Quick show of hands: how many of us are actually comfortable talking about sex? I don’t mean in a roundabout way, or in a joking way, or even in a clinical way. I mean an honest, open discussion about the kind of sex that happens every day, maybe even the kind of sex we are having on a regular basis (if we’re lucky). I’m not imagining a lot of hands are up right now, even among the health teachers out there, and there’s a good reason for that. Well, not good, as such, but a well-documented one at any rate.
There’s a puritan taboo in the American culture and psyche regarding sex. We can discuss violence, death, psychological trauma, divorce, even Pauly Shore movies with minimal discomfort (well, maybe not Bio-Dome, that thing scarred me), but we simply can’t have a frank discussion about sex. I can laugh about it with my friends, dance around it with my mom ever since THE TALK, and never, ever admit it happens when my in-laws are around. If I turn to the one source of knowledge that informed my youth, television, I discover that sex consists of two people wearing pajamas kissing goodnight and sharing a bed, with a soundtrack of “oooOOOOOOooohhh!!!” If I rely on its younger sibling, the internet… you know what, I can’t even repeat what the internet showed me. I just need to go wash my eyes out. With industrial strength cleanser.
Obviously I can’t step outside of my own cultural baggage and experiences to say whether or not this is “unhealthy” or “bad” or “disturbing as all hell”, especially in comparison to other countries, where they seem to serve soft-core porn with the soft-serve ice cream. All I can say with certainty at this point is there has to be some better way, some sort of middle ground that neither glorifies sex nor demonizes it. There’s so much that sex can be, any discussion or portrayal of it is by definition going to be incomplete. However, I can take a look at some of the portrayals of sex in American popular culture (no, I will not now nor in the foreseeable future consider the internet to be “popular culture”) and see what common pitfalls there are and if I think anyone is getting it close to right.
First, I think most of the shows on HBO and Showtime today are getting it wrong. The sex is gratuitous, which I couldn’t care less about, but more importantly it is irrelevant. Every time I see sex show up in one of these shows it seems to exist purely for titillation, rarely if ever to drive the plot forward. That’s not to say the characters’ sex lives don’t drive the plot forward, but the portrayal itself adds nothing. In particular I am thinking of True Blood, Game of Thrones, and House of Lies. At least when they do violence or politics (medieval or office) on those shows they get it right.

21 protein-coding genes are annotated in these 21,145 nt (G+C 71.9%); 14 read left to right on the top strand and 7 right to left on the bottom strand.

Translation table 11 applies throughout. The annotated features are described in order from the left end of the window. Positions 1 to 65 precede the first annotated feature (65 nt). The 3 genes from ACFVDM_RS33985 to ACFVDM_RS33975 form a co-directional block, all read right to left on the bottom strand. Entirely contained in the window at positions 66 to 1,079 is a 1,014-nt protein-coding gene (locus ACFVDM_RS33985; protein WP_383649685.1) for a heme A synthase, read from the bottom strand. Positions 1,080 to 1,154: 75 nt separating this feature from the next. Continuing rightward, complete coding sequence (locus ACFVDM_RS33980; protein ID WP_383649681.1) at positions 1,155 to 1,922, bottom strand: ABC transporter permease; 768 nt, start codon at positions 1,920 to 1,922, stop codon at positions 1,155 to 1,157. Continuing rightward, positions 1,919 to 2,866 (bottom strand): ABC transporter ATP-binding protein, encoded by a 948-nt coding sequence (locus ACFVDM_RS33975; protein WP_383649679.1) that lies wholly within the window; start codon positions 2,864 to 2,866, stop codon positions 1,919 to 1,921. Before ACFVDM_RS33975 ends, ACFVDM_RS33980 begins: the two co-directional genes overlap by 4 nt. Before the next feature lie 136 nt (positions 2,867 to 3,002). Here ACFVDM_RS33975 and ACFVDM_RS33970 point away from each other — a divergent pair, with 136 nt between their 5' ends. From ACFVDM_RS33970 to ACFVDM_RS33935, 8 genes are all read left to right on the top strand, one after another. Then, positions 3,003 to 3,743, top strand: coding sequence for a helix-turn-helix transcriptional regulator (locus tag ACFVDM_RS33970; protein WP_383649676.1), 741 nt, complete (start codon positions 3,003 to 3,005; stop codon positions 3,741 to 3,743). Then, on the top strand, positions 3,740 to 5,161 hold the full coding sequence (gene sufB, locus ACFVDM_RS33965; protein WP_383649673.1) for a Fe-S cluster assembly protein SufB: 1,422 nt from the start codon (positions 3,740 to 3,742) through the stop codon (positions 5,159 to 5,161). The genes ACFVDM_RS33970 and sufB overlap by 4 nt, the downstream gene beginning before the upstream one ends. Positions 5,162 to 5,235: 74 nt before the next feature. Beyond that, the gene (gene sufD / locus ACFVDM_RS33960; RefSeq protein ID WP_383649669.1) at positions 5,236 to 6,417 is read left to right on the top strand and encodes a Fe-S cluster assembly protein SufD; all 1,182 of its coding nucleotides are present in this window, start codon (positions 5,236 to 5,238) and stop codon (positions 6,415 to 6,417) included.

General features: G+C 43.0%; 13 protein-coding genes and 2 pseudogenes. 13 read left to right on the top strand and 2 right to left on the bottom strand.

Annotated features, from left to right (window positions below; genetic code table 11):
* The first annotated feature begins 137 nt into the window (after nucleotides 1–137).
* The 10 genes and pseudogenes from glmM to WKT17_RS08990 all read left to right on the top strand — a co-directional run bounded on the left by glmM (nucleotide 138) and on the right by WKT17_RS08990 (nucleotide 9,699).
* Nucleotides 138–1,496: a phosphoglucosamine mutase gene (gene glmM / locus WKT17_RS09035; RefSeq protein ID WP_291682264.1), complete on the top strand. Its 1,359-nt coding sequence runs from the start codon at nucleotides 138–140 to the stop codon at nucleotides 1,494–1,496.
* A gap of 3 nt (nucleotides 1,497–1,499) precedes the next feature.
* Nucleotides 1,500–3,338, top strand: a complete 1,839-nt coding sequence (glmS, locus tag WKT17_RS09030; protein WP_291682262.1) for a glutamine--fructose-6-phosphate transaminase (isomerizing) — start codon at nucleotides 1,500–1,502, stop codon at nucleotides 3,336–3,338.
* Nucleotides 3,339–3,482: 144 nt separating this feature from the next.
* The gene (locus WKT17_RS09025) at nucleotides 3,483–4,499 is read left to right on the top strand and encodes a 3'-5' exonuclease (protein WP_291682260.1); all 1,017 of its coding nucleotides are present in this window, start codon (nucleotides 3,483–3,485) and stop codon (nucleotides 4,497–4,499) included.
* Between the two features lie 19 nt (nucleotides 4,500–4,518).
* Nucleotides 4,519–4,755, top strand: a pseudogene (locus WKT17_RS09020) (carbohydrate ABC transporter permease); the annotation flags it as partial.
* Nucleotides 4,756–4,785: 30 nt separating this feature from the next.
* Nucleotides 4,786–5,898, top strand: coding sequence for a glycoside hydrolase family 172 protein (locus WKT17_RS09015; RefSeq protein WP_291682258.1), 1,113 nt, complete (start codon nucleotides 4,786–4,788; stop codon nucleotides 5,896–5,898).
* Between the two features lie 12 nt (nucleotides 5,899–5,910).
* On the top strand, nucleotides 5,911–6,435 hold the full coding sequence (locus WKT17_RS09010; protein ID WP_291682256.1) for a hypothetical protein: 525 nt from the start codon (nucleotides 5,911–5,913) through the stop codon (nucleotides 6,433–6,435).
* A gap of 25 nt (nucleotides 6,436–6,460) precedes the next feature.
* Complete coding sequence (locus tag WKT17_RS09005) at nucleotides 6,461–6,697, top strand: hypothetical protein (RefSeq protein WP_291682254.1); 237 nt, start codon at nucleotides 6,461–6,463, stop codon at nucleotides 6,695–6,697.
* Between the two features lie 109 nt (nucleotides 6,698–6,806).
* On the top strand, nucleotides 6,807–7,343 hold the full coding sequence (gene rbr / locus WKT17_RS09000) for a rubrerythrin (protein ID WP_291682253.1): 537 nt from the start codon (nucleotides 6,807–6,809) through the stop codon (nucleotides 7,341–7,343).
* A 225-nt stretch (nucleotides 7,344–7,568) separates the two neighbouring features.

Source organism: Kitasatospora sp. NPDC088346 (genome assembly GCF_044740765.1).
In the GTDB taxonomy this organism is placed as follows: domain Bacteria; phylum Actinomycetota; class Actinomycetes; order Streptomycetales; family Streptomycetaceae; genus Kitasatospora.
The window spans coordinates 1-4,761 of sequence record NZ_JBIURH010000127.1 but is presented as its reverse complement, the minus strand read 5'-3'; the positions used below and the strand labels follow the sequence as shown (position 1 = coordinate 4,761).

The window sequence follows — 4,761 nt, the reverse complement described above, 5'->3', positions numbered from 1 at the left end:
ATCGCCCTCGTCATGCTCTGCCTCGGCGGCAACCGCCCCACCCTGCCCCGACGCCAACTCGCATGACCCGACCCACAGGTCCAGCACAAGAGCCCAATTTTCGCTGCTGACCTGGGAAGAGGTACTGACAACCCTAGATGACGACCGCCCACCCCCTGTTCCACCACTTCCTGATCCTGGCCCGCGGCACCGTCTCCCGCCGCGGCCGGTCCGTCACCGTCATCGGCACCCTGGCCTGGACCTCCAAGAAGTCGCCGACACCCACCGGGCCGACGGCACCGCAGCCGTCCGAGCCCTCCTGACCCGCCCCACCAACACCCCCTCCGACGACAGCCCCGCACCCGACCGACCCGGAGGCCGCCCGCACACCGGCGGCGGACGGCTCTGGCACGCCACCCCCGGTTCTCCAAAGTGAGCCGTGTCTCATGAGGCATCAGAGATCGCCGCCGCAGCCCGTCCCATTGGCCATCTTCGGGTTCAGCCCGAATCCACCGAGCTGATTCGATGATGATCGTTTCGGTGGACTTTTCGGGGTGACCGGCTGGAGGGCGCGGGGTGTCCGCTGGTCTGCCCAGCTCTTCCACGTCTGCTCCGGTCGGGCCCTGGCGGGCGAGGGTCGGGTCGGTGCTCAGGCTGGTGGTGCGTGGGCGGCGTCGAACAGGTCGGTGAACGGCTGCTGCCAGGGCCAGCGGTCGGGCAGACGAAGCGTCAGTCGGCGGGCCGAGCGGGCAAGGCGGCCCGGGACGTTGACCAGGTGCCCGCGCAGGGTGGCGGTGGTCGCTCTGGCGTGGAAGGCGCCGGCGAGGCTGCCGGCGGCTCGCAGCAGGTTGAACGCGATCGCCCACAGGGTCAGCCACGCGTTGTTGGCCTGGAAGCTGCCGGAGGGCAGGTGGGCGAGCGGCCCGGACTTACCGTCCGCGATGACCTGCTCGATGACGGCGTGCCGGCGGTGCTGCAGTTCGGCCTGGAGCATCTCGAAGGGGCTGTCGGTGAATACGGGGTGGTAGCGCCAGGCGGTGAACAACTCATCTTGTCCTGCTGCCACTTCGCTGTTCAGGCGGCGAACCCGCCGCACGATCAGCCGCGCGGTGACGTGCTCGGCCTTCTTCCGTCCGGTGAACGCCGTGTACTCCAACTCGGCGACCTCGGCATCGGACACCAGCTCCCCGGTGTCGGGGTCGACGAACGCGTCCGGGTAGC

On the other end of the spectrum is broadcast television, which in spite of the FCC has gotten to the point of acknowledging that people do, if fact, have sex. Not on camera, of course, but at least it does occasionally get discussed. Even here though it is oblique, rarely referenced except in the most banal and inoffensive ways for fear of some octogenarian degenerate somewhere filing a complaint just to get their jollies off by telling everyone else what to do. I would cite examples, but really, just watch primetime TV.
So what are some good examples? Not that I was ever a fan, but the few times I was forced to watch it, it seemed like Sex and the City got the balance right. The sex scenes, while sometimes graphic, always had a purpose and lent weight and credence to the situations and characters. In the same vein, I’m not loving Girls on HBO, but the few episodes I have watched have some very uncomfortable sex scenes that make very important character and story points I just can’t see being portrayed as clearly and compactly without just putting it out there, for lack of a better phrase. One show that I do like a lot that I think gets the balance right is Lost Girl on SyFy. Considering the protagonist is a succubus, there’s pretty much a guarantee of a lot of sex, but it is for the most part done tastefully and within context of the needs of the story. They don’t linger just for the sake of a few cheap thrills, but they don’t shy away either.